But then my coach said, "Throw some right hands." I threw a superman punch and he was like, "No, Sean. Throw a right hand with planting your foot on the ground," and I planted my foot on the ground and it turned over again and popped again and I fell all the way to the floor and my coaches looked down and it looked like a pineapple was on my foot. I'm sure the national audience saw that and Joe SIlva came back and he said, "I can't let you fight. Too many disadvantages," but I pleaded, "Please let me in that cage. Carry me out like a Spartan. I'll throw money to the crowd like I do so nobody will notice the difference. I'll stand like the Karate Kid and people are just going to think I'm being funny and then I'll just trade and I don't care what happens. You've got to let me in that cage. My dad's here. It's been 12 years," and they said, "We can't. We can't let you do that."

And so, even though it makes me sound like a big pussy, I started to cry for about two minutes. My coach put my head in his chest and he was like, "Get it out now," and then Joe and the production crew came back and said, "We're gonna let you put your banner on TV for your sponsors to get some air time and your walkout shorts and whatnot and we're gonna explain everything to you into the crowd like what happened. It's no joke, obviously. Look at your foot. It's already black and huge." They did that and Joe Silva and Dana White came back to me and said, "Dude, you're not a sissy. You're a UFC fighter for a reason. You're gonna be here for a long time. We're gonna pay for you to get better. We're gonna give you your show money and you're a UFC fighter so get better and everyone wants to see you back." That's pretty much the whole story.

Brian Hemminger (MMAmania.com): That's crazy. I knew that you had a straight face when they showed you on Facebook portion when they announced that you wouldn't be able to fight and I was like, "There's no way he's smiling on the inside." That's crazy how it all turned out.

Sean Loeffler: Yeah, it's funny too, dude. I've had injuries in fights before. When my adrenaline stopped, a couple minutes after I accepted that I'm not fighting, I've never felt pain like that. It sent from no pain at all, me thinking, "I can fight, this is fine, this shit is not bad," to instant, I'm sitting looking at my coaches like water tearing up in my eyes, "Coach, it really hurts bad," and he's like, "I know, champ, just relax and breathe." Like you said, when they put the camera on me, I kept thinking three things: Don't cry, don't yell and just don't act like a wuss. Don't show people how much this really hurts, you know?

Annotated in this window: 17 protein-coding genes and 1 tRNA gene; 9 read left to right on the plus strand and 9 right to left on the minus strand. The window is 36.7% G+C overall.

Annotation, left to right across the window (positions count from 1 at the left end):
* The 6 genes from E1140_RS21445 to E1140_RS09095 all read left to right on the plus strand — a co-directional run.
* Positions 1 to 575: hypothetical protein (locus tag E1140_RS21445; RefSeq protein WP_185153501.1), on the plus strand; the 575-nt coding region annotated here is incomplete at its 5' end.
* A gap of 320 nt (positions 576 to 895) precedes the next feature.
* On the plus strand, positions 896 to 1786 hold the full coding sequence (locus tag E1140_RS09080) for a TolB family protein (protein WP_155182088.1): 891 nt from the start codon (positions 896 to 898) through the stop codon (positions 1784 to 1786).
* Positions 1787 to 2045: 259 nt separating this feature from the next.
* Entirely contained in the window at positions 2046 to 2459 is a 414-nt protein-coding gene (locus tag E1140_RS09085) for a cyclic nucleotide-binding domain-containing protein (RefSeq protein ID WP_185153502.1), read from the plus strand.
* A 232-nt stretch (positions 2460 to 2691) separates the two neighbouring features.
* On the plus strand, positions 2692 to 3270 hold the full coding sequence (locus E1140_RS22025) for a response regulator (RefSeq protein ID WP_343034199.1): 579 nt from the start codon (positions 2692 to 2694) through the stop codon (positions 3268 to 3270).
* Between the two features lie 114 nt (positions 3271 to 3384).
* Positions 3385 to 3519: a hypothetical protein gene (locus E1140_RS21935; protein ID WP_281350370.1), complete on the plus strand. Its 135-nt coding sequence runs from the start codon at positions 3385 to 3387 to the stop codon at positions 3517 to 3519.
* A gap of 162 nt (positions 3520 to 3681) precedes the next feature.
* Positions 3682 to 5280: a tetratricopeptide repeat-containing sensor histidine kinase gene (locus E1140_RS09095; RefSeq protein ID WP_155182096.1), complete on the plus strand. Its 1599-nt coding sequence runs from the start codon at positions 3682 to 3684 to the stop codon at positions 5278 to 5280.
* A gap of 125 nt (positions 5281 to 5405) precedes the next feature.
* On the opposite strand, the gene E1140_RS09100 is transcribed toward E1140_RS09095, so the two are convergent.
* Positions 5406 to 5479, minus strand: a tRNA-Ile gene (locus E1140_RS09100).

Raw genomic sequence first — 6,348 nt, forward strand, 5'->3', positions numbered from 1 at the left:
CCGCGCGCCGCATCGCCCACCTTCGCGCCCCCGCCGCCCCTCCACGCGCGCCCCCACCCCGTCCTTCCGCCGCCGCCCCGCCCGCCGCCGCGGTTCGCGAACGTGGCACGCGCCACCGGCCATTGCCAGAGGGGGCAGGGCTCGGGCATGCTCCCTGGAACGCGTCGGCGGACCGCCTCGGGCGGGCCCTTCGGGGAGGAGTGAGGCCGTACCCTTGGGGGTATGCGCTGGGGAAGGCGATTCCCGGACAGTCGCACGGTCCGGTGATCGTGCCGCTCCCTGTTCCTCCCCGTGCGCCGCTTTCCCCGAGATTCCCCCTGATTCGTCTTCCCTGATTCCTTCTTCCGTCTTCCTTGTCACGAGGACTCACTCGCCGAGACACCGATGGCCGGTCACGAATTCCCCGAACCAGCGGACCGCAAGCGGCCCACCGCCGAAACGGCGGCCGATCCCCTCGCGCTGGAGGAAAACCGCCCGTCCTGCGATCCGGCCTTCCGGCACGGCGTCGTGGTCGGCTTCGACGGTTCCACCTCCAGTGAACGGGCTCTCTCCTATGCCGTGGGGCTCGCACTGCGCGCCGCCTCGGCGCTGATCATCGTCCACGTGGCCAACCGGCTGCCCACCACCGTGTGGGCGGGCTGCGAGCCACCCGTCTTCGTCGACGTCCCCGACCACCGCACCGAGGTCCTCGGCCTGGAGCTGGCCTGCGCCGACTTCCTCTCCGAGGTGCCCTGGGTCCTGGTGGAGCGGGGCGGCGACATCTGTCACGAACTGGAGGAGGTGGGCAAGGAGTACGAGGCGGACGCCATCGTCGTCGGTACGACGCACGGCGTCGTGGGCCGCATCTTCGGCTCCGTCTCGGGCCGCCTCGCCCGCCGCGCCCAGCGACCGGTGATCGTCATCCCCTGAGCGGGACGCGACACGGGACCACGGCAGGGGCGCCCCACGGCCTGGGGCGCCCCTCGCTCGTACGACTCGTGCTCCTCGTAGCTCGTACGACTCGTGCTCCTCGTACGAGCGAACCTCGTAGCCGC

Brian Hemminger (MMAmania.com): I saw the picture you posted on twitter where you posted the X-Ray and you said you found out it was a complete tear of your anterior talofibular ligament and partial posterior lateral and medial tears so three ligaments, one of them completely torn. That sounds pretty nasty.

Sean Loeffler: Yeah, the doctor was pretty shocked. They were like, "We haven't seen too many ankles that bad. The good thing is you've got good insurance. The UFC is helping you out, they're behind you. Let's go Tuesday for pre-op, maybe surgery on Tuesday." They were like, "If you were a regular guy, we probably wouldn't do surgery. We'd just rehab it for six weeks and get you walking and it would just never really be as strong as what it was, but since you're a professional athlete, we should do some surgery because the UFC's taking care of you on that end and let's make it stronger, put a cadaver ligament or something in and we'll rehab and and you'll come back stronger than ever. You'll be fighting 4-6 months from now and back in the UFC again. That's probably the best way to do it."

They said there's a 10 percent chance Tuesday at 1:30 p.m. that I won't have to have surgery but they said 90 percent, it would probably be the best thing. I'm going to see this guy who's the Chargers team doctor so I've got pretty much the best medical staff in the world or at least Southern California doing everything so I'm not really tripping. They say everything happens for a reason. I think Buddy Roberts dodged a bullet and my next opponent won't be that lucky. I'll do my tuck jumps on the cement and then knock the mother fucker out.

To listen to the complete audio of our interview with Loeffler, click here (begins at 32 minute mark).

Stay tuned tomorrow for the exciting continuation of our interview with Loeffler where we talk about everything from failed relationships to two of the most entertaining fighting stories you've ever heard in your life. Believe me, you won't want to miss this.

So do you feel for Loeffler, Maniacs?

This was only the second time in UFC history that a competitor was forced out of their fight due to a backstage injury, the other being Kevin Randleman at UFC 24. Can Loeffler recover and make a splash in his return?

Sound off!